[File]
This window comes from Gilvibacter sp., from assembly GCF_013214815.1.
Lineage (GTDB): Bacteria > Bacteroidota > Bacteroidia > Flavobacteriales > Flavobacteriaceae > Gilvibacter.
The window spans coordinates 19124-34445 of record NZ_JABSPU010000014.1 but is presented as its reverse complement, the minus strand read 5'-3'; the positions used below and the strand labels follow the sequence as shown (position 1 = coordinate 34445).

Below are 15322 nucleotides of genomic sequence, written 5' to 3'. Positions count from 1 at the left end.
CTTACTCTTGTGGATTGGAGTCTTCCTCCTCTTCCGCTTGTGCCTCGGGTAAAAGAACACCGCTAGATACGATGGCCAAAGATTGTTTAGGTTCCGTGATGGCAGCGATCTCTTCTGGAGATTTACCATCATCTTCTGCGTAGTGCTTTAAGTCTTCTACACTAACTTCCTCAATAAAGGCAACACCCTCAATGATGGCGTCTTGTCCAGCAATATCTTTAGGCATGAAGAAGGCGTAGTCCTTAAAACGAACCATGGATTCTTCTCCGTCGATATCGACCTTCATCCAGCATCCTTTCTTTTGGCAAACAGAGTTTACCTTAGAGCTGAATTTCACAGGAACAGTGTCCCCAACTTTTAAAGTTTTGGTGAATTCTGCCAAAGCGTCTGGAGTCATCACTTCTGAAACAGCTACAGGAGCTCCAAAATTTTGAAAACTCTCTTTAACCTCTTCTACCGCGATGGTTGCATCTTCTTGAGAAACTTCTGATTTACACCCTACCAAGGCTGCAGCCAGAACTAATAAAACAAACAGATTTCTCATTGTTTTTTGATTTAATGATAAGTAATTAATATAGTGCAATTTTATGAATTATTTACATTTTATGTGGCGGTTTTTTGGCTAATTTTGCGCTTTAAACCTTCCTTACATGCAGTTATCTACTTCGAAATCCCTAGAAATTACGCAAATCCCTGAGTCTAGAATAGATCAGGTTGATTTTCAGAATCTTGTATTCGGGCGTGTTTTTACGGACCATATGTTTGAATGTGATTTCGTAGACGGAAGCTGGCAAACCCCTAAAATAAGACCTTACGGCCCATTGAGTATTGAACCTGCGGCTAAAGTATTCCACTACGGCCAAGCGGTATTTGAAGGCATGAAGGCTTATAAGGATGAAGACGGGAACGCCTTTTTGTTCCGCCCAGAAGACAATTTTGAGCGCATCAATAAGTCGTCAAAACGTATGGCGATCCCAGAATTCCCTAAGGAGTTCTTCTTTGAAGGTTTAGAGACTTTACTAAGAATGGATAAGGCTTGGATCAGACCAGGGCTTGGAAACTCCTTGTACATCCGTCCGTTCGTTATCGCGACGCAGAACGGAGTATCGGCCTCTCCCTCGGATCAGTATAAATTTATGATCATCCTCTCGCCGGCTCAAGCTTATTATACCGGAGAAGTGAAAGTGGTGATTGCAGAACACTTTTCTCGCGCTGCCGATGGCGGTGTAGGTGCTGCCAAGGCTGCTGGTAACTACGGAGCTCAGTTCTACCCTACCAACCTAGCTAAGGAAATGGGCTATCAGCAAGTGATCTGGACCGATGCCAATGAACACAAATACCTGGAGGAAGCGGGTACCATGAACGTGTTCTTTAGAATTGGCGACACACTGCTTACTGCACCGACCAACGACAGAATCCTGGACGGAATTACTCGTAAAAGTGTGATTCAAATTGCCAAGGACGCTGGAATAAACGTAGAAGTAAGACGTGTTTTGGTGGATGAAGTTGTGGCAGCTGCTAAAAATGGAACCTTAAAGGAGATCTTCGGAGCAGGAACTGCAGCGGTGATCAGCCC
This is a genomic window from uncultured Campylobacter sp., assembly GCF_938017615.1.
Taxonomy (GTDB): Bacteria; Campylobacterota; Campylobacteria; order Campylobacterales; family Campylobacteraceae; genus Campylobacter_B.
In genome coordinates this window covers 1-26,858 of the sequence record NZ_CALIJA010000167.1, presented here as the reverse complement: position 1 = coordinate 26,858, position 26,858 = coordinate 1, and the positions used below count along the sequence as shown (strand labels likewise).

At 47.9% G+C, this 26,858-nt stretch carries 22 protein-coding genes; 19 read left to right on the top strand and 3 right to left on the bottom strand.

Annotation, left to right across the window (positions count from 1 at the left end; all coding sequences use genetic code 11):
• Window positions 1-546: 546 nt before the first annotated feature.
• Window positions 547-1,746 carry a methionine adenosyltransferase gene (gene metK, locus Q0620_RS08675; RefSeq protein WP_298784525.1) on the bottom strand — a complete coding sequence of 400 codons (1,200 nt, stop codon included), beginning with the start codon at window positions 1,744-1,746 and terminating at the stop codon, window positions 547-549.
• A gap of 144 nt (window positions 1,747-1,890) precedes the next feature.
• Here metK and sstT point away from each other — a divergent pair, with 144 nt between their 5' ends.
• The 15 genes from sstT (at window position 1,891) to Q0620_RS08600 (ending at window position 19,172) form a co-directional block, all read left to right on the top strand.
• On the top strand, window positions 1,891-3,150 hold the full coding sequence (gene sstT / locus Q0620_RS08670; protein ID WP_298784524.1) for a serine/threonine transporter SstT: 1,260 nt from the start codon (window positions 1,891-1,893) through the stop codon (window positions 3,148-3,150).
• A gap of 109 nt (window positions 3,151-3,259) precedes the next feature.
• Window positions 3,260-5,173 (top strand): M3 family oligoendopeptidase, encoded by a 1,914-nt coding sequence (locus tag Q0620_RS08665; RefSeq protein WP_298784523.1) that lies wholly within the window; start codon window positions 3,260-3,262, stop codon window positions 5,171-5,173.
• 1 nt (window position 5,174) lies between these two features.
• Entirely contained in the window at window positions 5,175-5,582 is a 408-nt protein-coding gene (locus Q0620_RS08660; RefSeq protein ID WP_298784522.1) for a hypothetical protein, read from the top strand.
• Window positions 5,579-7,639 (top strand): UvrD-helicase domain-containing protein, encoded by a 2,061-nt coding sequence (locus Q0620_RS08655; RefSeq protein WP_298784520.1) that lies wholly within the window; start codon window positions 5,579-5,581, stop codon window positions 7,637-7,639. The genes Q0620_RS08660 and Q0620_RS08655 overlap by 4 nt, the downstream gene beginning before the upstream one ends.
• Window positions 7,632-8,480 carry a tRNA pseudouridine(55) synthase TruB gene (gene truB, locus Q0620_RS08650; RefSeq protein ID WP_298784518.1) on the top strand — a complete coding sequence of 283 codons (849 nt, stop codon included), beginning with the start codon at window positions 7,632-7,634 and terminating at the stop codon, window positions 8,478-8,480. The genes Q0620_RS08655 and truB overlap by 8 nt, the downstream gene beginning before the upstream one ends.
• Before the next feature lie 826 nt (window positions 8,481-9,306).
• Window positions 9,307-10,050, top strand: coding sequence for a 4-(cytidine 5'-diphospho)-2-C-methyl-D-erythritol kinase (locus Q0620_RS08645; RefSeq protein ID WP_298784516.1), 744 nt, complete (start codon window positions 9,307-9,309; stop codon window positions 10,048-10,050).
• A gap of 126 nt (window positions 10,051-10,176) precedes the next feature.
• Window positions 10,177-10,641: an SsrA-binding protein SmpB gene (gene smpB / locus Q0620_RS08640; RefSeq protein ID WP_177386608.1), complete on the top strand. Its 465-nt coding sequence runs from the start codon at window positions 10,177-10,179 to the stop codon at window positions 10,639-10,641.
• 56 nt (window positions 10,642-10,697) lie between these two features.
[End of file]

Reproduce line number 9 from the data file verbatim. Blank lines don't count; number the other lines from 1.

At 47.9% G+C, this 26,858-nt stretch carries 22 protein-coding genes; 19 read left to right on the top strand and 3 right to left on the bottom strand.